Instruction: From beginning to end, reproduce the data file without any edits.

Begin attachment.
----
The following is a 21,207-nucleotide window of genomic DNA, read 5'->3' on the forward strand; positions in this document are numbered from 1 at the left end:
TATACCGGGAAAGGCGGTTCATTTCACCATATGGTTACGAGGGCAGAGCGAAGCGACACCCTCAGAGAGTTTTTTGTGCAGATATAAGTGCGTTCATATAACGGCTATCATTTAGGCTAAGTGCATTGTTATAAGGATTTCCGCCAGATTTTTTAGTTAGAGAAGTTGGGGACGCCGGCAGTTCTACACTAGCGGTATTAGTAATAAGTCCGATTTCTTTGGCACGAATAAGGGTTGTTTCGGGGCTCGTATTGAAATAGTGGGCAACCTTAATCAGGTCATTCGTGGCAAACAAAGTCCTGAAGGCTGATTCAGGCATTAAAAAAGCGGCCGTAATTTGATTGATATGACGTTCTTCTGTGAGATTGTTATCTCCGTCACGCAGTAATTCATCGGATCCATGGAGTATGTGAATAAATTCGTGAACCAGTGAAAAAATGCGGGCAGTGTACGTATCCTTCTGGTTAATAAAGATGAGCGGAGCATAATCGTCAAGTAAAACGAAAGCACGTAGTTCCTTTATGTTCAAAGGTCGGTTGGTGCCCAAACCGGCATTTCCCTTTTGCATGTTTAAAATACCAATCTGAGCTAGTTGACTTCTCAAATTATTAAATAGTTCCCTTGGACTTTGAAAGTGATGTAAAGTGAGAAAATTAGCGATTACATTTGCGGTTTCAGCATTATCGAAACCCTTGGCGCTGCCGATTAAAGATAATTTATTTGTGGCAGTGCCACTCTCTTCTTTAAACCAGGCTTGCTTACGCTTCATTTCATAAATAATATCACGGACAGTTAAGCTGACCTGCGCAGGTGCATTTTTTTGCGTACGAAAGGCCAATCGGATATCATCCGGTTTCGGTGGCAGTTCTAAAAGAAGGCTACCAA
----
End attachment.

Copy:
The following is a 21,207-nucleotide window of genomic DNA, read 5'->3' on the forward strand; positions in this document are numbered from 1 at the left end:
TATACCGGGAAAGGCGGTTCATTTCACCATATGGTTACGAGGGCAGAGCGAAGCGACACCCTCAGAGAGTTTTTTGTGCAGATATAAGTGCGTTCATATAACGGCTATCATTTAGGCTAAGTGCATTGTTATAAGGATTTCCGCCAGATTTTTTAGTTAGAGAAGTTGGGGACGCCGGCAGTTCTACACTAGCGGTATTAGTAATAAGTCCGATTTCTTTGGCACGAATAAGGGTTGTTTCGGGGCTCGTATTGAAATAGTGGGCAACCTTAATCAGGTCATTCGTGGCAAACAAAGTCCTGAAGGCTGATTCAGGCATTAAAAAAGCGGCCGTAATTTGATTGATATGACGTTCTTCTGTGAGATTGTTATCTCCGTCACGCAGTAATTCATCGGATCCATGGAGTATGTGAATAAATTCGTGAACCAGTGAAAAAATGCGGGCAGTGTACGTATCCTTCTGGTTAATAAAGATGAGCGGAGCATAATCGTCAAGTAAAACGAAAGCACGTAGTTCCTTTATGTTCAAAGGTCGGTTGGTGCCCAAACCGGCATTTCCCTTTTGCATGTTTAAAATACCAATCTGAGCTAGTTGACTTCTCAAATTATTAAATAGTTCCCTTGGACTTTGAAAGTGATGTAAAGTGAGAAAATTAGCGATTACATTTGCGGTTTCAGCATTATCGAAACCCTTGGCGCTGCCGATTAAAGATAATTTATTTGTGGCAGTGCCACTCTCTTCTTTAAACCAGGCTTGCTTACGCTTCATTTCATAAATAATATCACGGACAGTTAAGCTGACCTGCGCAGGTGCATTTTTTTGCGTACGAAAGGCCAATCGGATATCATCCGGTTTCGGTGGCAGTTCTAAAAGAAGGCTACCAA